Public Schools

60 Years Ago, The Supreme Court Handed Down A Pivotal Ruling On School Prayer

  Rob Boston

Saturday marks the 60th anniversary of an important church-state case: Engel v. Vitale. In one of the early skirmishes over the role of religion in public schools, the Supreme Court ruled 6-1 that New York public education officials could not draft a prayer for children and pressure them to recite it.

With the high court about to rule on a school-prayer case, it’s a good time to look at what really happened in Engel. The ruling has, unfortunately, been the subject of a lot of misinformation over the years by Christian nationalists who seek to portray public education as hostile to religion.

Here are the facts:

The case challenged a prayer written by bureaucrats: In 1955, the New York Board of Regents composed a supposedly non-sectarian devotional, which it offered to public schools in the state. The so-called Regent’s Prayer wasn’t really about connecting with God. It was part of a “Statement on Moral and Spiritual Training in the Schools” and was designed to combat juvenile delinquency and counter the spread of communism. Although recitation of the prayer was allegedly voluntary, some students reported feeling pressured to take part.

The parents who protested the prayer came from diverse backgrounds: The five families who served as plaintiffs in the case were not anti-religion. Residents of Long Island, some were Jewish, others were Unitarians or members of Ethical Culture. All believed that the government had no business writing prayers and pressuring young children to recite them.

The families were subjected to harassment: The families were criticized and harassed. Members of a fascist group marched on lead plaintiff Steven Engel’s house and walked on his lawn. The family of Lawrence Roth had a cross burned on their driveway. One plaintiff, Monroe Lerner, a stockbroker, lost clients over the case. All the families received hate mail that was frequently crude and antisemitic. Their children were threatened and, in some cases, assaulted. Some neighbors stopped talking to them.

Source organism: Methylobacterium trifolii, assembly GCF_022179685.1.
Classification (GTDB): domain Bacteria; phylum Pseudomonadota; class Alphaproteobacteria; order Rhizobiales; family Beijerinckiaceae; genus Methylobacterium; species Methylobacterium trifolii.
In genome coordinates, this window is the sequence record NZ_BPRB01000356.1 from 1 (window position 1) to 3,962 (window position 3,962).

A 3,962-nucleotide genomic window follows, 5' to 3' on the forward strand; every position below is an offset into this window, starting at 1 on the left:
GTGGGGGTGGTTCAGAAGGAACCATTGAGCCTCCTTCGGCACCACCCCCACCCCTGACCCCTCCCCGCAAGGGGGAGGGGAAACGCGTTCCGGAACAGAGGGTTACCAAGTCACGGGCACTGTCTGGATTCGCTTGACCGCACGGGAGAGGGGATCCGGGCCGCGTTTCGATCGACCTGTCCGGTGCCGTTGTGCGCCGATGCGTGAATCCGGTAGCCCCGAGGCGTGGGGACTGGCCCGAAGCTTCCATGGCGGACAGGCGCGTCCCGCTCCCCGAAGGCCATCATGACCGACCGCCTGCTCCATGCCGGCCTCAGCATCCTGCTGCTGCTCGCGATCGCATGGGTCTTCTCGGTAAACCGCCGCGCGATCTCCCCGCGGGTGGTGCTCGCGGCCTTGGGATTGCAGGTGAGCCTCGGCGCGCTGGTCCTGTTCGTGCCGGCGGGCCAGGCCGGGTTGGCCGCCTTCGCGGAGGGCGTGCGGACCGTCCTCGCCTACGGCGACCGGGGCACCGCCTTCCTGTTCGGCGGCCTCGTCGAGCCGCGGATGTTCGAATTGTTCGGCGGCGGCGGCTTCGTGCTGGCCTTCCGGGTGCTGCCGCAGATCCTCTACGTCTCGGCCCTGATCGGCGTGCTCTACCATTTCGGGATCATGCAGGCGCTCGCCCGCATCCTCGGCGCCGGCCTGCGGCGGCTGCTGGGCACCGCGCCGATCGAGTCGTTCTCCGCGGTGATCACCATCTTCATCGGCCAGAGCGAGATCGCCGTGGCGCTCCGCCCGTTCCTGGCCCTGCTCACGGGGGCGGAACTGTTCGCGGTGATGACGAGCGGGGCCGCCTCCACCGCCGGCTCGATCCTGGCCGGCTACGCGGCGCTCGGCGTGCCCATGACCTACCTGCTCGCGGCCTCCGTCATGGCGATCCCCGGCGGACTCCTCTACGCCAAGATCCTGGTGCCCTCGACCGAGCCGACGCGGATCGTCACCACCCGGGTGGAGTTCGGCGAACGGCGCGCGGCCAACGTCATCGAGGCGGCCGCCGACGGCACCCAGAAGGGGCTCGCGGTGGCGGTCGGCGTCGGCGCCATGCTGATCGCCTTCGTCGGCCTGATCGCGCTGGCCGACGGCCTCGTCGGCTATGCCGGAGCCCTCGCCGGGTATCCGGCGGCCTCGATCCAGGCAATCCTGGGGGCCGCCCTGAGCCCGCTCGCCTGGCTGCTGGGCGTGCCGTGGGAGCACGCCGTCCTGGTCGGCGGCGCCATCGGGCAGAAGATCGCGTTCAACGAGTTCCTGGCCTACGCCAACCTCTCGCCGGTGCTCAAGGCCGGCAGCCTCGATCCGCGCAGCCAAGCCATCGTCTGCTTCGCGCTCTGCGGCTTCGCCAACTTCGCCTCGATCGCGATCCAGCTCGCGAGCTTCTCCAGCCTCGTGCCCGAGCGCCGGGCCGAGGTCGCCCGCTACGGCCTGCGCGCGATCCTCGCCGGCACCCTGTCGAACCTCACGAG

President John F. Kennedy reminded Americans that they can always pray at home: The nation’s first Catholic president supported the Engel ruling. Asked about the decision during a press conference two days after it was handed down, Kennedy said, “[W]e have in this case a very easy remedy, and that is to pray ourselves. And I would think that it would be a welcome reminder to every American family that we can pray a good deal more at home, we can attend our churches with a good deal more fidelity and we can make the true meaning of prayer much more important in the lives of all of our children. That power is very much open to us.”

The ruling did not make it illegal for children to pray in schools: School prayer has always been legal – if it’s voluntary and non-disruptive. Engel and the ruling that followed it in 1963’s Abington Township v. Schempp case struck down school-sponsored programs of prayer and Bible reading that were coercive. Some students felt pressured to take part in these religious exercises, even if they didn’t want to.

The principles laid down in Engel are even more important today in a nation of growing diversity and pluralism. The ruling should be embraced and celebrated, not undermined.

P.S. For an in-depth look at the history of school prayer in American education, see this special issue of Church & State. And if you want to read more about the Engel case specifically, scholar Bruce J. Dierenfield’s book The Battle Over School Prayer: How Engle v. Vitale Changed America provides a wealth of detail.

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